What you need to know for Referendum Day

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The historic referendum to choose a final court of appeal has been causing intense debates among residents regarding the pros and cons of the two options available – the Caribbean Court of Justice and the Judicial Committee of the Privy Council.
The CCJ, which was established in 2001, has two jurisdictions – original and appellate – but while most of the CARICOM countries are signatories to the original jurisdiction, only Barbados, Belize, Dominica and Guyana have signed on to the appellate jurisdiction. Antigua and Barbuda requires a two-thirds majority vote to allow for the necessary changes to be made to the constitution if the people want to move from the Privy Council which was formed in 1833 and is based in London.
The road to tomorrow’s vote, started with an US$2 million budget and an education campaign since 2016 when stopped after just a few months, and only resumed later this year.
So, what do I need to know about the exercise? Observer media asked Public Relations Officer of the Antigua and Barbuda Electoral Commission (ABEC), Elisa Graham, to provide a gentle reminder to our readers.
The same rules that apply on Election Day should be adhered to on Referendum Day, i.e: There should be no sort of programming on radio or television or other media, promoting the CCJ or the London-based Privy Council. This also includes paraphernalia and clothing.
The question that will appear on the ballot paper reads: Do you approve of the Constitution of Antigua and Barbuda (Amendment Bill 2018) which is a bill for an act to alter the Constitution of Antigua and Barbuda to terminate Her Majesty in council (also known as the Privy Council) as the final Court of Appeal for Antigua and Barbuda and to replace it with the Caribbean Court of Justice (also known as the CCJ)
On Referendum Day
The Polls will open at 6 a.m. and close at 6 p.m.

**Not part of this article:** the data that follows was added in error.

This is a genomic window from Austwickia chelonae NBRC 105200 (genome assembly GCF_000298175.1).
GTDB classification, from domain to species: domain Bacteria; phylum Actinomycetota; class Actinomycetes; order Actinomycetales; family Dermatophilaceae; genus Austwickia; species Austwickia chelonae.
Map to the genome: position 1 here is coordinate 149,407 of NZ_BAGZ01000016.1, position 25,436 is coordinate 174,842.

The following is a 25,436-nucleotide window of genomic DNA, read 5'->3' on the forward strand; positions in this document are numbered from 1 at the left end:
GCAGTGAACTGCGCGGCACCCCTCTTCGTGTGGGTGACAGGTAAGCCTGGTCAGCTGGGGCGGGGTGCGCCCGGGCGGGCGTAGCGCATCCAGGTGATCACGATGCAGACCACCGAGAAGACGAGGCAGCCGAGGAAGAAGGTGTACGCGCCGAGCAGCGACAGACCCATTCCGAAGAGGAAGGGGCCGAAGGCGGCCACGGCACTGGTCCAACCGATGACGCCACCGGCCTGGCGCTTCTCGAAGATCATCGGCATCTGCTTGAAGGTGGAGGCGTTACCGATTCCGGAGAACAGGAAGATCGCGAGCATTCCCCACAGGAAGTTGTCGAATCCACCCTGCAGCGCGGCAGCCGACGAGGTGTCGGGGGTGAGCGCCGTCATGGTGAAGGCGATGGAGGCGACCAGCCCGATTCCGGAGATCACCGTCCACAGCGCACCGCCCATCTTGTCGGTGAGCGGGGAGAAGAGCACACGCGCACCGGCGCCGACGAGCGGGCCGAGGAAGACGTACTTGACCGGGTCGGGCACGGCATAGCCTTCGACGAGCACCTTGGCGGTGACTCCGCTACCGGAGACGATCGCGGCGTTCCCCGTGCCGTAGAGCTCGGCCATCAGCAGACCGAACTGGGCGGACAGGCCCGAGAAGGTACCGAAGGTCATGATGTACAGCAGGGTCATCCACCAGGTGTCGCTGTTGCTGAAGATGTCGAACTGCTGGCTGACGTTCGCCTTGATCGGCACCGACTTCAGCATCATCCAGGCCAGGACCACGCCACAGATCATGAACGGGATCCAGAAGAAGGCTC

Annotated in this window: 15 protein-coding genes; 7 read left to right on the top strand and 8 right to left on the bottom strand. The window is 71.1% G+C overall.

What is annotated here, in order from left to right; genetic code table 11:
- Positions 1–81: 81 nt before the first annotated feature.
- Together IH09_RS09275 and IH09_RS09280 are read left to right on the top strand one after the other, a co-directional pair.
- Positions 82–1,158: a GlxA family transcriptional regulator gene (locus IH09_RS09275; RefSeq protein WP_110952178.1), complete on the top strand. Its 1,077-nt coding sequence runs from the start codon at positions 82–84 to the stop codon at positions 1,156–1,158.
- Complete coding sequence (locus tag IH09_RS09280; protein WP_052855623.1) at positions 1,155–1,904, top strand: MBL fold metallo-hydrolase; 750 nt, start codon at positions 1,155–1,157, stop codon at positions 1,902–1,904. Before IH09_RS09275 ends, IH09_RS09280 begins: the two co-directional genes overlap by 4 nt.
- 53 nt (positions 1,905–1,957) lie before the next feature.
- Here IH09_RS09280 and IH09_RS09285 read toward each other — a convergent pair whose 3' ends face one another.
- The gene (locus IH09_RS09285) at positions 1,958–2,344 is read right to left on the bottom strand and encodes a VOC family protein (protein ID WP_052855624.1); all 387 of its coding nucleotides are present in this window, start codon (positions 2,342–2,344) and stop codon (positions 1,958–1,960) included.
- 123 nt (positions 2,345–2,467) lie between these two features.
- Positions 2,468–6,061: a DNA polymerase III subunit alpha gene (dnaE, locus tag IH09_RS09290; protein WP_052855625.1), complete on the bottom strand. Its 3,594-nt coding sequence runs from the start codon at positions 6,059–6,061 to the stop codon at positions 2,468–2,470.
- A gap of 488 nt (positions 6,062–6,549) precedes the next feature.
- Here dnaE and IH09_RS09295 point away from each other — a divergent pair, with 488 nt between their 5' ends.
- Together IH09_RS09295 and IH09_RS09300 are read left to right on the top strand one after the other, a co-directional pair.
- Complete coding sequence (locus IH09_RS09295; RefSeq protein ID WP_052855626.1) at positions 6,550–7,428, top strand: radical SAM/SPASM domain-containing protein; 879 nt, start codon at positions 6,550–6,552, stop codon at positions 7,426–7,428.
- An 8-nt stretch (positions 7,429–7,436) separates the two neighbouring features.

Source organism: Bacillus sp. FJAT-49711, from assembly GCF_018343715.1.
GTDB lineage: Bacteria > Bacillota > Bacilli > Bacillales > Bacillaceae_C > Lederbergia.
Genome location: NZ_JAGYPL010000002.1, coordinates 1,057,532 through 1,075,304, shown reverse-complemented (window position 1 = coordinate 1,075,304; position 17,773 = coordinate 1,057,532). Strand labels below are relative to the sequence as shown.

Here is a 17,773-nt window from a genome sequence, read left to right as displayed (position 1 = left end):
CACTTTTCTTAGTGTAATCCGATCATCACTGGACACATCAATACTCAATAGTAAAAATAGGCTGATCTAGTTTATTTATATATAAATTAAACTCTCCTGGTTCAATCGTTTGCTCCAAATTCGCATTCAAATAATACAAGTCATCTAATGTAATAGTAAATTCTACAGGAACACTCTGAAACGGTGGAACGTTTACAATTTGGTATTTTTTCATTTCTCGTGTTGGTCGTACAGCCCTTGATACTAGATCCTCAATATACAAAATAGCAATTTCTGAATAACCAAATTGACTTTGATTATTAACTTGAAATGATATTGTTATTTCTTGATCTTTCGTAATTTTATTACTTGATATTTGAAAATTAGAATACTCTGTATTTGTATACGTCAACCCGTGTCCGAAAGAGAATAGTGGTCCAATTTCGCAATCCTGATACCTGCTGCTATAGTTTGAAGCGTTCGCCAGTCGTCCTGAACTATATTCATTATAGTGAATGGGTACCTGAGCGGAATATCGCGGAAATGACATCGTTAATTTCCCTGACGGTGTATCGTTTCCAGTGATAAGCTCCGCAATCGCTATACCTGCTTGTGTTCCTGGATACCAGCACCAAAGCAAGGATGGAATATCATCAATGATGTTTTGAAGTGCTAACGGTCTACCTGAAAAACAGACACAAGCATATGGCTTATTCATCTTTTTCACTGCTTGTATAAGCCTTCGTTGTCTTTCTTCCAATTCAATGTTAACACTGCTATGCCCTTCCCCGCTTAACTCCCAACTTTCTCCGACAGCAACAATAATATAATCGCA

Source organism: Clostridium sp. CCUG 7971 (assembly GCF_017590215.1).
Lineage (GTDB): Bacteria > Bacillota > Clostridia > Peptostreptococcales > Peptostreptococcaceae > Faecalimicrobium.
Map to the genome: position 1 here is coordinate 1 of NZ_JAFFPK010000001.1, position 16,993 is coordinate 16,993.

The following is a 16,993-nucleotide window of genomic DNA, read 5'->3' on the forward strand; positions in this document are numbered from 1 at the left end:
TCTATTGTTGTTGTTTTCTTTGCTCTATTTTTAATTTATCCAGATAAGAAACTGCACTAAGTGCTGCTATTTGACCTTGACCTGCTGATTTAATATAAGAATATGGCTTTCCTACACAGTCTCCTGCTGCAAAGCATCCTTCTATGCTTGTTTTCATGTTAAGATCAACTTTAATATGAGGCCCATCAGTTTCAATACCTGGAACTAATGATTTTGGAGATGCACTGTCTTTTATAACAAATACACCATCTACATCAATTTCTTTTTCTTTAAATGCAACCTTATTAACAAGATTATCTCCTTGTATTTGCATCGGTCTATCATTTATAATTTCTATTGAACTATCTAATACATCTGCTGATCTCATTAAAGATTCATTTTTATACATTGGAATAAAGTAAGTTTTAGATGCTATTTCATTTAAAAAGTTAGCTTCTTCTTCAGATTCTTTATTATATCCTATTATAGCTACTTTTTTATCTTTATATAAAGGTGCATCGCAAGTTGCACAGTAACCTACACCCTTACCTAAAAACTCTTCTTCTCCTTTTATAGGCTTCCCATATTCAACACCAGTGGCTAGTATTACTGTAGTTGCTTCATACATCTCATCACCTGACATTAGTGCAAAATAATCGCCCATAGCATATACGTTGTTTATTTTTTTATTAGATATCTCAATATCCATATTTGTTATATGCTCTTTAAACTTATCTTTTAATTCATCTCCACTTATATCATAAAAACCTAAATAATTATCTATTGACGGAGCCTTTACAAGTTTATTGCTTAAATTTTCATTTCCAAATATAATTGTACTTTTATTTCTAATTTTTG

Upon entering the polling station, the voter will be asked to present his/her voter identification card to the presiding officer.
The card will be checked and handed to the poll clerks who will check the name on the card against the register of electors.
The voter should see the ballot paper stamped with the registration mark before it is handed to him or her.
The voter will then proceed to the voting area to put an X or a tick to the right of the word YES to show approval for the bill or an X or a tick to the right of the word NO to show disapproval of the bill.
The voter will then fold the paper to show the official mark on the back, leave the voting area and return to the presiding officer where he/she will be asked to dip his or her right index finger into the electoral ink that is provided.
The voter will then put the ballot paper in the box and leave the polling station.
Additional things to bear in mind:
If the voter accidently makes a mistake or spoils the ballot paper, he or she can return it to the presiding officer, who once satisfied, will issue another ballot paper.
If the voter places an identifiable mark on the ballot paper, the ballot will not be valid or counted.
If a voter removes a ballot paper from the polling station or puts any other paper other than the specified ballot paper in the box, he or she would have committed an offence and would be liable to penalties laid out in the law.

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